June 7, 2021

POSTED BY

Anabelle Accetta-Beman

CATEGORY

Exploring Wangechi Mutu’s “Preying Mantra”

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“Preying Mantra,” created by international artist Wangechi Mutu in 2006, is a mixed media collage constructed on Mylar. It is a colorful and abstract piece, featuring a woman sitting underneath a tree completely nude. Like Mutu’s other work, which includes sculpture and videography, “Preying Mantra” examines different ideas of identity, …

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“Preying Mantra,” created by international artist Wangechi Mutu in 2006, is a mixed media collage constructed on Mylar. It is a colorful and abstract piece, featuring a woman sitting underneath a tree completely nude. Like Mutu’s other work, which includes sculpture and videography, “Preying Mantra” examines different ideas of identity, such as cultural, sexual, and gender. Through her use of subject matter and imagery, Wangechi Mutu explores different facets of identity that are often otherwise stigmatized.

To begin, it’s important to take Mutu’s background into context when studying her work. She was born in Kenya but studied in both Europe and the United States, thusly giving her perspective from both sides. Europe has a history with colonization in Africa, and many of Mutu’s work seeks to explore Western views on African culture, or the fusion of these cultures. The content of this piece is a young woman, presumably African, locking eyes with the viewer, interpreted either suggestively or as an establishment of her dominance. She is underneath a tree with a green serpent in one hand, both references to the Garden of Eden.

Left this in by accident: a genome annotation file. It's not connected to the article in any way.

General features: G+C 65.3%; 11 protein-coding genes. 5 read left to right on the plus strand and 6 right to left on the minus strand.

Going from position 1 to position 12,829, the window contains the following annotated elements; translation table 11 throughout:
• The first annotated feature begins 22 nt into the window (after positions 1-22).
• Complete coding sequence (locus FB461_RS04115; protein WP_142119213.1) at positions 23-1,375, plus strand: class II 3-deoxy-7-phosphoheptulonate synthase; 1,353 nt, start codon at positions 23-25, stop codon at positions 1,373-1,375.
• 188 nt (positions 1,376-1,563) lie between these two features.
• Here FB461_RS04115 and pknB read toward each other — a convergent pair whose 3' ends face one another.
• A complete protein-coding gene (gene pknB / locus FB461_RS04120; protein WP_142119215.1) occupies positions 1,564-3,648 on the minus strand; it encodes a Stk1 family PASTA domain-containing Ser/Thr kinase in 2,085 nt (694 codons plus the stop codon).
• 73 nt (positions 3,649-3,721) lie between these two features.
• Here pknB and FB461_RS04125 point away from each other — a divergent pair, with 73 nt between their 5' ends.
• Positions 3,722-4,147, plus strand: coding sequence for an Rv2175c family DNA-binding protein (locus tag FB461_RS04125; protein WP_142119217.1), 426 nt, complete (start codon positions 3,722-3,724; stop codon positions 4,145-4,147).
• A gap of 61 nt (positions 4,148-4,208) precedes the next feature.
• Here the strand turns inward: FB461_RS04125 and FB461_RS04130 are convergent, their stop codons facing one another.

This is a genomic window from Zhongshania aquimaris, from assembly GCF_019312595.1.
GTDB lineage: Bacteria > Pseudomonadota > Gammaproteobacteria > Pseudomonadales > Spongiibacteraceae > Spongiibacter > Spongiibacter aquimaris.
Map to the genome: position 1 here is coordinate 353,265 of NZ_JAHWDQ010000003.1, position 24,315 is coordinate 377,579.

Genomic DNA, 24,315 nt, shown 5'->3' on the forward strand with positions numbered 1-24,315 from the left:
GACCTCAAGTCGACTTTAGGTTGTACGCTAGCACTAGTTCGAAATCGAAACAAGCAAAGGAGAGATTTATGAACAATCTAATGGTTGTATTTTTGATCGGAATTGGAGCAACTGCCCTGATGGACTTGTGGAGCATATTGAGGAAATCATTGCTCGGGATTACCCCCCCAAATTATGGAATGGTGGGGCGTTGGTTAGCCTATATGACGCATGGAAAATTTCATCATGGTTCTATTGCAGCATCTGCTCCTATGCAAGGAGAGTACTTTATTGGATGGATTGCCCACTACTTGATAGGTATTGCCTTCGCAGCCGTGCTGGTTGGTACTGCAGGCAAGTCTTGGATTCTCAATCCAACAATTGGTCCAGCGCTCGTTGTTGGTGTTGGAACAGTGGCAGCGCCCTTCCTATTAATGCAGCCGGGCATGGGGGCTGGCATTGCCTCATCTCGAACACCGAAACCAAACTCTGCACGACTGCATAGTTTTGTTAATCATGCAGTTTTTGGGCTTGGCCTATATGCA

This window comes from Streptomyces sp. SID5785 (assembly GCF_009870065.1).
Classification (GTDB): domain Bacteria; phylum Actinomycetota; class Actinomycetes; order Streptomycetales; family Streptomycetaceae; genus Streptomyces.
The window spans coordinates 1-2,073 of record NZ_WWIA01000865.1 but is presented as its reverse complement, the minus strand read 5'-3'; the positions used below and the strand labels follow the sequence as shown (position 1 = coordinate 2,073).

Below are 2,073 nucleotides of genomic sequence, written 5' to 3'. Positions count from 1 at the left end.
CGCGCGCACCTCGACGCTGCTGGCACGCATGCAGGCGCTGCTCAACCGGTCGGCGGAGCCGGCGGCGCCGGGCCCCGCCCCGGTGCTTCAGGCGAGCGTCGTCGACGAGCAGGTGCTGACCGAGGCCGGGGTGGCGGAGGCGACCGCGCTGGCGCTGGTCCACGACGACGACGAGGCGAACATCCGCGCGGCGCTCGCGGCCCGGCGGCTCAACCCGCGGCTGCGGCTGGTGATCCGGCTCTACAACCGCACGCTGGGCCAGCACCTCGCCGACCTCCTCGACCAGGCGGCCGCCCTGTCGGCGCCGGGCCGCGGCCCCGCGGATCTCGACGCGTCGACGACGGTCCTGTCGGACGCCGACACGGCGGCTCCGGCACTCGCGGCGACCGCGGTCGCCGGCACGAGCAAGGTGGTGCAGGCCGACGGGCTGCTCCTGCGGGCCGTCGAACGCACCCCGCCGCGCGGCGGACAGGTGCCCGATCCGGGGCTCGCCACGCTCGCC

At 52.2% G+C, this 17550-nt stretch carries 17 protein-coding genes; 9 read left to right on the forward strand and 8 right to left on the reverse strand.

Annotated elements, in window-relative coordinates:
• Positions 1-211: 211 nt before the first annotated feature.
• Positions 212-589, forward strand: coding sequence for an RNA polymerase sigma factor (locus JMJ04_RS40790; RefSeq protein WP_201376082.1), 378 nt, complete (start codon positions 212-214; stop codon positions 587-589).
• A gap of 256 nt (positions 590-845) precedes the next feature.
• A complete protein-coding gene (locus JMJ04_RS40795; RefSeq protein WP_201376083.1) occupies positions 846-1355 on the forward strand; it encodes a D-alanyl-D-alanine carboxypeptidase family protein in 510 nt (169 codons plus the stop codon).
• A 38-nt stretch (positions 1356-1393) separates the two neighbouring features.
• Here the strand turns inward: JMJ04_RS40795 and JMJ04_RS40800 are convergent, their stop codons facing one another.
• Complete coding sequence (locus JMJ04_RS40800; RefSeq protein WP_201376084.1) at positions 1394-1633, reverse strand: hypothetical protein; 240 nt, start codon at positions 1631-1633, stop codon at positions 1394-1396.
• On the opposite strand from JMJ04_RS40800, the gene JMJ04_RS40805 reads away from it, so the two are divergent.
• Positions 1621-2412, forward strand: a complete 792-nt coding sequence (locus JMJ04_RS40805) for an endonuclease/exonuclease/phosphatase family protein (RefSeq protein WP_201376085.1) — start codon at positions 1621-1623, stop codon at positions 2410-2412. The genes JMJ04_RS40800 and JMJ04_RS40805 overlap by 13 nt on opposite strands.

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Additionally, she is resting on a black and gold blanket that resembles traditional African textiles, a similar vibe to Gustav Kilmt’s aesthetic. The saturated colors, stark contrast, and visual Biblical references all suggest that this woman may be “sinning” because she is comfortable with her sexuality and gender identity. Perhaps Mutu is trying to convey that this is how Westerners view African woman, in an objectifying nature, or maybe how we as a society view women in general.

Next, the title “Preying Mantra” is a reference to the praying mantis, an insect that lures in its prey slowly and calculatedly. Female praying mantises cannibalize the males after mating, a very powerful act of dominance. By naming her piece this title, it could suggest female empowerment, that women are gaining a higher social standing than they had had before, or perhaps it means that women are prey—-prey to others’ “mantras” and expectations.

In brief, Wangechi Mutu’s “Preying Mantra” explores sexual, cultural, and gender identity with its colorful and beautiful imagery, with different ideologies juxtaposed to each other. Is this empowering, or does it represent the injustices that minorities like women, Africans, or other colonized cultures face? Just like the woman locking eyes with the viewer can be interpreted as sensual or empowering, many other aspects of this piece make the viewer think about not only this woman’s identity, but also their own identity.

All Images © 2021 Wangechi Mutu